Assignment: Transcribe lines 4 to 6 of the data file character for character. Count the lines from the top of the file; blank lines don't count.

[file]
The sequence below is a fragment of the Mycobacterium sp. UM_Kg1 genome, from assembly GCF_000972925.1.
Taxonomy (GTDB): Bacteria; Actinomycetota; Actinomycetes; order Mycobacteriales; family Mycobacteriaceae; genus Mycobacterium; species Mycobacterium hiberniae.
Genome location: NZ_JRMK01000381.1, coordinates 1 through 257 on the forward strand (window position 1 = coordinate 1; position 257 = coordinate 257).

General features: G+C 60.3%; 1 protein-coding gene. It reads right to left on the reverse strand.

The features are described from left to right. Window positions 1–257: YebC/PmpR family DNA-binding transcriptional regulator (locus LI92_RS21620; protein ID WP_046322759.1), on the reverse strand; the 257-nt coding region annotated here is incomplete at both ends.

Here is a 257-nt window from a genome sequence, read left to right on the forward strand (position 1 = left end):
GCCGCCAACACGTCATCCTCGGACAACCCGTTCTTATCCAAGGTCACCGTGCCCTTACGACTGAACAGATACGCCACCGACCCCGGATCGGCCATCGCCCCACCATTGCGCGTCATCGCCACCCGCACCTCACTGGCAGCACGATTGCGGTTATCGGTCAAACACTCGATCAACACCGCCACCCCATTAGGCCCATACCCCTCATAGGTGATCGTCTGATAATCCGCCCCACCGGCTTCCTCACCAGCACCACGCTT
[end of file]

General features: G+C 60.3%; 1 protein-coding gene. It reads right to left on the reverse strand.

The features are described from left to right. Window positions 1–257: YebC/PmpR family DNA-binding transcriptional regulator (locus LI92_RS21620; protein ID WP_046322759.1), on the reverse strand; the 257-nt coding region annotated here is incomplete at both ends.

Here is a 257-nt window from a genome sequence, read left to right on the forward strand (position 1 = left end):